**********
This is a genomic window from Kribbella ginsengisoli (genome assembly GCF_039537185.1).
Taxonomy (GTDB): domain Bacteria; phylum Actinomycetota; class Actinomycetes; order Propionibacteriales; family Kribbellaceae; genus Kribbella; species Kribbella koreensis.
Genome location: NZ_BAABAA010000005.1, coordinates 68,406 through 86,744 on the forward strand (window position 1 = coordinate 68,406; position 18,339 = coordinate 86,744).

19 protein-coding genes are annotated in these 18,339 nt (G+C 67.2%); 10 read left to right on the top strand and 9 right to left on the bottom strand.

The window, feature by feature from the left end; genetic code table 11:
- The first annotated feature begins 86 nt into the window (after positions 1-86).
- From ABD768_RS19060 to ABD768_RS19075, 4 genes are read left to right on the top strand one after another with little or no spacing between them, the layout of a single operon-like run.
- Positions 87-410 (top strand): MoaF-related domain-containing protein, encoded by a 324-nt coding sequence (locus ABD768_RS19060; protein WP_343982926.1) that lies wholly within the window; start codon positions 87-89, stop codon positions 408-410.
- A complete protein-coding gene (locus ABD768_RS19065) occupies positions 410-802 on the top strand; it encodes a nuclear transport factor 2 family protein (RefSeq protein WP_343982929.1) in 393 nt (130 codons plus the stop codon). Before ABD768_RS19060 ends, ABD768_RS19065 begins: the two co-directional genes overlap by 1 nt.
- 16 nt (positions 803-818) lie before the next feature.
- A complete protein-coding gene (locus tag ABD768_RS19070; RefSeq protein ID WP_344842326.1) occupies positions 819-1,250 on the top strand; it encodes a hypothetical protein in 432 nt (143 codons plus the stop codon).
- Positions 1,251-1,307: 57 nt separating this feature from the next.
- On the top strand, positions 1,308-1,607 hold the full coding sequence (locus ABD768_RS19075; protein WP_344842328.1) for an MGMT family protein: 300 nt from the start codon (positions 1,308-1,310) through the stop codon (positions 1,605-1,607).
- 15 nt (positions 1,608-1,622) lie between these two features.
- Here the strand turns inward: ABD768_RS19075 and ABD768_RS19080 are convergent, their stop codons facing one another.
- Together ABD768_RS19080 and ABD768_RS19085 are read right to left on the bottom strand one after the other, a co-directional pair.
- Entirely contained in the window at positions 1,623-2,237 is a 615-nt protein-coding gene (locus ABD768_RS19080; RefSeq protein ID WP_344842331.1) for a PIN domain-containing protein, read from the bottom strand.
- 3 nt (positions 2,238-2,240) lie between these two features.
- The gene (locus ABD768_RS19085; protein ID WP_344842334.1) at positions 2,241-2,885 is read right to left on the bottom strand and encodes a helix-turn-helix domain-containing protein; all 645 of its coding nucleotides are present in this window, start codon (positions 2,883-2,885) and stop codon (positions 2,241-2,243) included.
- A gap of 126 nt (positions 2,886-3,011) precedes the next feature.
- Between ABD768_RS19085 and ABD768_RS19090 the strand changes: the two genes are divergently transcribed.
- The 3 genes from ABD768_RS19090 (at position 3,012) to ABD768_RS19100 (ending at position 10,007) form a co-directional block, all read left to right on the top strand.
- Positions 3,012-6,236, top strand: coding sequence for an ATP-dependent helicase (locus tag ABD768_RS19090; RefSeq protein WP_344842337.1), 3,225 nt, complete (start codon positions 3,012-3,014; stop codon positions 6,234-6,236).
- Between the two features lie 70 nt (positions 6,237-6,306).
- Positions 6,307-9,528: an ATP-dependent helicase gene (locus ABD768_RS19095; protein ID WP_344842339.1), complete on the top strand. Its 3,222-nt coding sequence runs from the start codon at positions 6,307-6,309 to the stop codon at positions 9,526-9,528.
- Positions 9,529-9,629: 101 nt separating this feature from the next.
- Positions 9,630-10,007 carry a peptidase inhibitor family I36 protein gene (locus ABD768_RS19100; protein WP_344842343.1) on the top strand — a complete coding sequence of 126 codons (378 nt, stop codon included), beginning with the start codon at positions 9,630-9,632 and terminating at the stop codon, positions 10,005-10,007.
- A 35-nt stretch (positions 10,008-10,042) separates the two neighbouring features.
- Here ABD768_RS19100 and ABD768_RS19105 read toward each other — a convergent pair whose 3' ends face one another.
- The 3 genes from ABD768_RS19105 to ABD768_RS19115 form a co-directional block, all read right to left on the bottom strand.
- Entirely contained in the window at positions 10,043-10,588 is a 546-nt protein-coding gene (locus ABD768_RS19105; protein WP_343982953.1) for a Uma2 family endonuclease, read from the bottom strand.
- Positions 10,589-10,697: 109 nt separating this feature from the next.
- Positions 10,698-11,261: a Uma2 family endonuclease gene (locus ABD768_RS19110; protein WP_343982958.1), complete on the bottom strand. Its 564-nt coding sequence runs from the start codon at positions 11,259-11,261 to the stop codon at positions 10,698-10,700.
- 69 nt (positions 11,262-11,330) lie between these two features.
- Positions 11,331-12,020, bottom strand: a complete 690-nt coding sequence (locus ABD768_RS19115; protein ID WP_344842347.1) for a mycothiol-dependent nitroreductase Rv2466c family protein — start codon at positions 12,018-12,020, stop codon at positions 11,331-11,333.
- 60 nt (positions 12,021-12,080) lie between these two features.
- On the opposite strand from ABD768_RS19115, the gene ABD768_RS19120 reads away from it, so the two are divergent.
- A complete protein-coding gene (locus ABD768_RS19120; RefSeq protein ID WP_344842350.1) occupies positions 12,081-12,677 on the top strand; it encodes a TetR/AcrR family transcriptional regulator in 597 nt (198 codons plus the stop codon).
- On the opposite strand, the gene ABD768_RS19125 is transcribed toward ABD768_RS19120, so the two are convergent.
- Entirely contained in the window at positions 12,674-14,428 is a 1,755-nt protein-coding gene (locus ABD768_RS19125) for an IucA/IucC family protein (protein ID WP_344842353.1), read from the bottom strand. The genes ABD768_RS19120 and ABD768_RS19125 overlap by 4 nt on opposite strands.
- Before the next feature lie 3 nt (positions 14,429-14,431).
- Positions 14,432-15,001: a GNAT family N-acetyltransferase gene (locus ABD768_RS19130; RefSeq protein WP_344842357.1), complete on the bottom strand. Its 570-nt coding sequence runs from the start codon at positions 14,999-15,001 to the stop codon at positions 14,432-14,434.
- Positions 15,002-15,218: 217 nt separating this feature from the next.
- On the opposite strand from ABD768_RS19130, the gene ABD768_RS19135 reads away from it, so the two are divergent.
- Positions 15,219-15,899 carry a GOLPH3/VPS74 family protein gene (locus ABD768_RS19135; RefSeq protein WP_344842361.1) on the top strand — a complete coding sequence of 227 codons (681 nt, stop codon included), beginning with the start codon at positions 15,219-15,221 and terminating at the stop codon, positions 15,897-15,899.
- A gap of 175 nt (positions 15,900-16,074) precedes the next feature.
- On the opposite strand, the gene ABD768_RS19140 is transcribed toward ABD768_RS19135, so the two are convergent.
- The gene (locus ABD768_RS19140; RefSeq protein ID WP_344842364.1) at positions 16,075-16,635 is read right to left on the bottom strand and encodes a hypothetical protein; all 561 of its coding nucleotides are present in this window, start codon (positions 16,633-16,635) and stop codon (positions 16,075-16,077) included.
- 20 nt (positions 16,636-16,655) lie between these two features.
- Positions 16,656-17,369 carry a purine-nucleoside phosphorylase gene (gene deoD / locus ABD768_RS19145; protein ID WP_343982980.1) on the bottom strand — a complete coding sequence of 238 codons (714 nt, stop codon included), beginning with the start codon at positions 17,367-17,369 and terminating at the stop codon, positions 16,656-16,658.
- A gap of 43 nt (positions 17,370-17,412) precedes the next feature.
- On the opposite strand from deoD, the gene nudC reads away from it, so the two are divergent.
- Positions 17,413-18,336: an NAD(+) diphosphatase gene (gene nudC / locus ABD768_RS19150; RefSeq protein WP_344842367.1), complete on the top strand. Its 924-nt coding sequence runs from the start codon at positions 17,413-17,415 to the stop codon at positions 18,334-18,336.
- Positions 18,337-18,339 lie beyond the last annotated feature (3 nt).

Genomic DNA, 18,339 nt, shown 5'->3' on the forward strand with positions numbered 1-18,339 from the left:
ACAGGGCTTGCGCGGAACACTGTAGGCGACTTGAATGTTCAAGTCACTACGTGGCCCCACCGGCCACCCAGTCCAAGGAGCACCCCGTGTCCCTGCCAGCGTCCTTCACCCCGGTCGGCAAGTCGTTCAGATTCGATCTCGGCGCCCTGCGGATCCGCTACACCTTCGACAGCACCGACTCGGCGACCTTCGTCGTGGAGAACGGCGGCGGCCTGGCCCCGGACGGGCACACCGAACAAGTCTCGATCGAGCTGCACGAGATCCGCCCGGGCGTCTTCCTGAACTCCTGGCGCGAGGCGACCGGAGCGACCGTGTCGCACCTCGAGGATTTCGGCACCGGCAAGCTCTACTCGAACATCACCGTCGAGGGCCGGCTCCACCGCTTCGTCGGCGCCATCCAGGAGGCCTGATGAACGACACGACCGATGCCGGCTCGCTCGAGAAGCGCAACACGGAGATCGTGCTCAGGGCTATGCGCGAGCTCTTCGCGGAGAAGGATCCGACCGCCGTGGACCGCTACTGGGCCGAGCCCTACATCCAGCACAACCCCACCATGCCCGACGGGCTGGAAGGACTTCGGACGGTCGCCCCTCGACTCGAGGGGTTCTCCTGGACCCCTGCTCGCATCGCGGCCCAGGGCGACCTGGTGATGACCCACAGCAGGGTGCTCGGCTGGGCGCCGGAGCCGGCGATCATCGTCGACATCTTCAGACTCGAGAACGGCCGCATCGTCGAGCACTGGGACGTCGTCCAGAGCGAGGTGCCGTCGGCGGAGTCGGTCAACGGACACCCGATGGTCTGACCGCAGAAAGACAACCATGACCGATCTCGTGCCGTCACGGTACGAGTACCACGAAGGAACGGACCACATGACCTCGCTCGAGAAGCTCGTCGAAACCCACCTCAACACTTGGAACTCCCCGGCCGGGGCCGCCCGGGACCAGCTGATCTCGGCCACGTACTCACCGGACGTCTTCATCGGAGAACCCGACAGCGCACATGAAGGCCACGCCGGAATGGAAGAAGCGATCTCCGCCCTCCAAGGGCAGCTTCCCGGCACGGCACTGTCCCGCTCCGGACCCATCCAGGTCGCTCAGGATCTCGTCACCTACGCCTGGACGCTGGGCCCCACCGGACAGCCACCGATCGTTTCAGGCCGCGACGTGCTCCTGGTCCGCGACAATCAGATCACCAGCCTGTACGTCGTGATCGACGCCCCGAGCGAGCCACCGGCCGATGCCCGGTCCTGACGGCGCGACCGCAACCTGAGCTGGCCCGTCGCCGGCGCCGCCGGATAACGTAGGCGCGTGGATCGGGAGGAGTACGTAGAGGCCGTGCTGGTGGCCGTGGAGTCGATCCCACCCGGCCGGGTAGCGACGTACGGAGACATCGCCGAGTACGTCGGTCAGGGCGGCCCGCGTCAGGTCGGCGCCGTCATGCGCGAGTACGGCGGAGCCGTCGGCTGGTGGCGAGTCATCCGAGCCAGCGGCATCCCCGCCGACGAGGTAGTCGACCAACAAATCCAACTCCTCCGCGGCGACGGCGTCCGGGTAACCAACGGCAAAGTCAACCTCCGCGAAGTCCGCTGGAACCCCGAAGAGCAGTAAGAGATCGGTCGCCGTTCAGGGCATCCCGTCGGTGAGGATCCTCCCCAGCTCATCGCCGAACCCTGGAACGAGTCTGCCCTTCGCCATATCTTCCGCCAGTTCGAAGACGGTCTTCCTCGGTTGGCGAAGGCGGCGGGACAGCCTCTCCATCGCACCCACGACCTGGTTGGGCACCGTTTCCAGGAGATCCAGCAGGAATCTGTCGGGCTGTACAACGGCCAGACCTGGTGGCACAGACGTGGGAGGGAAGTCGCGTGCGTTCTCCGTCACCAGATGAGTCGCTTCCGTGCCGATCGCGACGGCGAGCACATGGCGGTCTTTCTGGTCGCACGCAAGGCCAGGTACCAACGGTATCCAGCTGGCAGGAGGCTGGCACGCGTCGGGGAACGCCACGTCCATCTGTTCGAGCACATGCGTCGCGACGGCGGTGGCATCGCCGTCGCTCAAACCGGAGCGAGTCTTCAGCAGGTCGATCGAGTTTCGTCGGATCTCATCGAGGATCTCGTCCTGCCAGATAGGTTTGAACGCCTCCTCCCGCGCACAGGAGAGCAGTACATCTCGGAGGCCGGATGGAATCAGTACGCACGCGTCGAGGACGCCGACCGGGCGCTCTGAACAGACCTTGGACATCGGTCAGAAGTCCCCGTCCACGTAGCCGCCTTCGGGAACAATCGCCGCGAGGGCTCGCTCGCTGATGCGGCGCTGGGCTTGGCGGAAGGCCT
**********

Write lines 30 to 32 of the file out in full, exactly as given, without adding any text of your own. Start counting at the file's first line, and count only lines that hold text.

- The 3 genes from ABD768_RS19105 to ABD768_RS19115 form a co-directional block, all read right to left on the bottom strand.
- Entirely contained in the window at positions 10,043-10,588 is a 546-nt protein-coding gene (locus ABD768_RS19105; protein WP_343982953.1) for a Uma2 family endonuclease, read from the bottom strand.
- Positions 10,589-10,697: 109 nt separating this feature from the next.